L is for Local – trying to keep things local. Thinking about what local library users want from their local community library and tailoring it. One of our local libraries in our community library group is much more affluent than my library’s community, which impacts on what the library provides. This library has more groups tailored for adults, such as a community choir and bridge club, whereas our library is tailored for providing free seasonal events for children, such as a super-successful Santa’s Grotto in December.

M is for Meetings – We have a separate meeting room for use. We also have a more relaxed meeting area in the cafe seating area – so we can tailor for different meeting styles. Our bookshelves can be moved too to open up the library space to hold bigger social meeting events, like a book launch.

N is for Newsletter – we are currently creating a newsletter to be delivered to every household within the local area, updating the local community on how the library is run and what it offers.

O is for Online – Get Online – computer courses for beginners.

P is for Public – addressing what the public want and making our community library tailored to those that use it.

Q is for Quiet Areas.

R is for Recommendations – that our staff and volunteers read and are familiar with popular authors and titles so that they can recommend something if asked.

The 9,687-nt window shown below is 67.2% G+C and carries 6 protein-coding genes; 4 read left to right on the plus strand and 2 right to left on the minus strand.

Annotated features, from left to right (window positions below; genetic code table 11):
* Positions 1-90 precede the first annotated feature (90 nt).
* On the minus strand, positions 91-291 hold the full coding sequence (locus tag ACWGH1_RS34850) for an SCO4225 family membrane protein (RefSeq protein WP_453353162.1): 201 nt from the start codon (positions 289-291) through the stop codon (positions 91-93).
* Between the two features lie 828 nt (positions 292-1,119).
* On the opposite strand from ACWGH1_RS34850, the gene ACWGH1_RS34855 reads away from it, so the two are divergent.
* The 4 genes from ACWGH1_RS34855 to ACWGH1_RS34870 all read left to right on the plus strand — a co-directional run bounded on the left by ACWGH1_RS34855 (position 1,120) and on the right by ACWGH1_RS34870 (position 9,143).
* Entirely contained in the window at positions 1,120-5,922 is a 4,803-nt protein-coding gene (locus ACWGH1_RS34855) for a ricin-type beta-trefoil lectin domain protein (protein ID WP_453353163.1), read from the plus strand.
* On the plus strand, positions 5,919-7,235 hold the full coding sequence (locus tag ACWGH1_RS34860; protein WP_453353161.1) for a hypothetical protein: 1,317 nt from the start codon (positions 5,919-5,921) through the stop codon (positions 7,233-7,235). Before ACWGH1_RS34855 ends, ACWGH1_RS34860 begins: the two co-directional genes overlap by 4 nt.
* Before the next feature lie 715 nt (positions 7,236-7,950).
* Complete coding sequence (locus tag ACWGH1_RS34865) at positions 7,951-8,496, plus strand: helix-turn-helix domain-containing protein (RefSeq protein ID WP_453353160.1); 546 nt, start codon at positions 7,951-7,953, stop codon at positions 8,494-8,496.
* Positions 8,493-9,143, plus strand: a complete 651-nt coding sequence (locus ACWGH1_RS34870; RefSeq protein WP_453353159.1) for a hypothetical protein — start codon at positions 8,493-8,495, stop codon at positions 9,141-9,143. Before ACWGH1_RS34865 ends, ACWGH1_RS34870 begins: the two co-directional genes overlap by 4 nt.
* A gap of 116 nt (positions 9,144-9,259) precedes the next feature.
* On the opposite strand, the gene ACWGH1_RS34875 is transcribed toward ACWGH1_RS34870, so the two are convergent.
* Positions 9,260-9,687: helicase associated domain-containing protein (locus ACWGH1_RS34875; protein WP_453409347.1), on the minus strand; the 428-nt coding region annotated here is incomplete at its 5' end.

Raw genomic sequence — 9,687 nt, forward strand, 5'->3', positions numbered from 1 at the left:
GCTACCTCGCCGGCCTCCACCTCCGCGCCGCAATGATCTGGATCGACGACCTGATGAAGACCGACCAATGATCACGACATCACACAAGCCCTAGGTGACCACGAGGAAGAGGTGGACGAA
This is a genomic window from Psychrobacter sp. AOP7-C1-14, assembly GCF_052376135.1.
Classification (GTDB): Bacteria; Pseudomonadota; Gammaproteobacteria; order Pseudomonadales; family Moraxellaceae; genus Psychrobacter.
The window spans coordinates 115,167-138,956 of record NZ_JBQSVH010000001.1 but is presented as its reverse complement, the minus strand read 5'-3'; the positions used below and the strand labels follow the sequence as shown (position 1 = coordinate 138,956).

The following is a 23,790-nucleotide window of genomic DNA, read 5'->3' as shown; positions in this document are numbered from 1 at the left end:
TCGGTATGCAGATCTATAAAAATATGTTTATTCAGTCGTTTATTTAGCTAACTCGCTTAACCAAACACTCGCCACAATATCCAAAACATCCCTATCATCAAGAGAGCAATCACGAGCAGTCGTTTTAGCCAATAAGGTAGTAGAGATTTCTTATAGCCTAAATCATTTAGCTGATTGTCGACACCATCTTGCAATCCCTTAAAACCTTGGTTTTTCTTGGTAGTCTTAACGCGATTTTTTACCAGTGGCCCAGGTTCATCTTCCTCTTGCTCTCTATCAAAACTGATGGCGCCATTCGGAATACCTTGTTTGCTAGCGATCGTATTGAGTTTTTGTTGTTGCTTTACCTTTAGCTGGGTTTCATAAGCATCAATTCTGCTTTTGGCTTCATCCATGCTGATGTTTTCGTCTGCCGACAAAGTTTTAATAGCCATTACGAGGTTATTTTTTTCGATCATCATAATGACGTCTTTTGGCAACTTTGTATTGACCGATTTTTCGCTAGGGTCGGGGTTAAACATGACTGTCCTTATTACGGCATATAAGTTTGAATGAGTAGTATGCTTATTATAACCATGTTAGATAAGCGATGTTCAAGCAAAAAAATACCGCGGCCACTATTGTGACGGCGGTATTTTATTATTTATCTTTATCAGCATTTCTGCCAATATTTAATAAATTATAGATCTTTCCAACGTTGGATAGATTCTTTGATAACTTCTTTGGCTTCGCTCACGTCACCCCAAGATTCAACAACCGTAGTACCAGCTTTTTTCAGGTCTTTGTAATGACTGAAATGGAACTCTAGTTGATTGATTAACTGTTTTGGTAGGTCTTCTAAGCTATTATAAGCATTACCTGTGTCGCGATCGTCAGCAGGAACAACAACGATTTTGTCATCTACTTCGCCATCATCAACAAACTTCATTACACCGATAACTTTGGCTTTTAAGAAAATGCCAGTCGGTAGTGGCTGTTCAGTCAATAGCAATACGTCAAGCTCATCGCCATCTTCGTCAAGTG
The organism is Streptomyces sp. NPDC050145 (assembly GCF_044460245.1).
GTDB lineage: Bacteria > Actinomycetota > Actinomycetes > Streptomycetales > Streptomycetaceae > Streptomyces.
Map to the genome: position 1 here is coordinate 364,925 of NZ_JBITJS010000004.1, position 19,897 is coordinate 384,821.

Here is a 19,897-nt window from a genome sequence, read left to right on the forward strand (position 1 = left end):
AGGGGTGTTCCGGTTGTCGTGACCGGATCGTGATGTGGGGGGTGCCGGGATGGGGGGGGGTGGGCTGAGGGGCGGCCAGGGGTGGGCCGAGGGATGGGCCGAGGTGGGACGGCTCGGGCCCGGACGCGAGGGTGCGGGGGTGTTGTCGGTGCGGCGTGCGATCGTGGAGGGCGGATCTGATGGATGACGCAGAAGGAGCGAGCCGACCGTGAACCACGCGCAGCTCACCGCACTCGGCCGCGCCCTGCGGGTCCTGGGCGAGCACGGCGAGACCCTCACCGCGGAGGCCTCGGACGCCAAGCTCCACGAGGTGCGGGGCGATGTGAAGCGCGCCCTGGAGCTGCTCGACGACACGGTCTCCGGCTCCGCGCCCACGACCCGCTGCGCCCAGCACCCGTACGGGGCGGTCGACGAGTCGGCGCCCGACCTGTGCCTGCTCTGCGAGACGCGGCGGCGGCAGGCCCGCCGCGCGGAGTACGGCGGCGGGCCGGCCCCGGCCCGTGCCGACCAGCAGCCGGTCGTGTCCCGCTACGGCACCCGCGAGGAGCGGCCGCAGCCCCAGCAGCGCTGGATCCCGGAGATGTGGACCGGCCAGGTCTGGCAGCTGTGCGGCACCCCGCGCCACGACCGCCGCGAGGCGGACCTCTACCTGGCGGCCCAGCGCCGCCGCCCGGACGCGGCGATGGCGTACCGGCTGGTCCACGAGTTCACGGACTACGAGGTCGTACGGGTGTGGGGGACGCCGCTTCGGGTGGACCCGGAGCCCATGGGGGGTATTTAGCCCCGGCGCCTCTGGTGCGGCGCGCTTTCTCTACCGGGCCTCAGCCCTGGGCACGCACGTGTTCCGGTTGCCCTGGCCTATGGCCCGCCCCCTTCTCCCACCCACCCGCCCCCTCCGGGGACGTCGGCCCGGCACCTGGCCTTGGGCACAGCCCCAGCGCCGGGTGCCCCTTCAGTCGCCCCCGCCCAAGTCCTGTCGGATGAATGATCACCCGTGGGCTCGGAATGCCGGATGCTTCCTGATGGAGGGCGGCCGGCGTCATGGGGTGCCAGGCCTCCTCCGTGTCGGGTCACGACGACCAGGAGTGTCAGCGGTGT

S is for Shhhh! Shhhh no longer. Libraries have left the “Shhhh!” far behind, and libraries are now a space of noise, chatting, relaxing and discussions.

T is for Twitter, WordPress, Website etc. We are using social networking to promote our library.

U is for Understanding – we are a place and a team who understands our residents and what we can provide – and understand that we continually need to think of new ways of increasing footfall and making the library a welcoming place.

V is for Volunteers – community libraries cannot be run by volunteers. I am fortunate enough to be a paid professional librarian – which is equally important. But I could not operate without the help of a team of fantastic volunteers.

W is for Wi-Fi

X is for ‘Xciting Events – We provide seasonal events that run through the year, which we try to keep as exciting as possible. Our events are usually aimed at children, but we do try to aim them at different age ranges so that no one is left out from a Teddy Bear’s Picnic to more complex arts and crafts events.

Y is for Youths – Probably every library throughout the country whether community or council led will admit that the Teenage section isn’t as popular as they’d like. The trick is to encourage youths to keep coming into the library – whether the in the cafe space or attending our seasonal events – and there’s a good chance that coming to the library will become second nature and they’ll enjoy it. And one can hope that one day they’ll come in a borrow a book. I’m an avid reader now and when I was a child, but between the ages of 11 and 14 I didn’t read that much, until I picked up adult fiction books. I think that now Teenage Fiction is a much more popular genre to write.

Z is for Zzzzzz. Stories for children. We keep the children’s section a fun and exciting place to be, so children want to pick books up, and parents want to read to them. Reading with children is a key part of a relationship and it is also a key role in establishing a routine bedtime for children, so they have a good night’s sleep.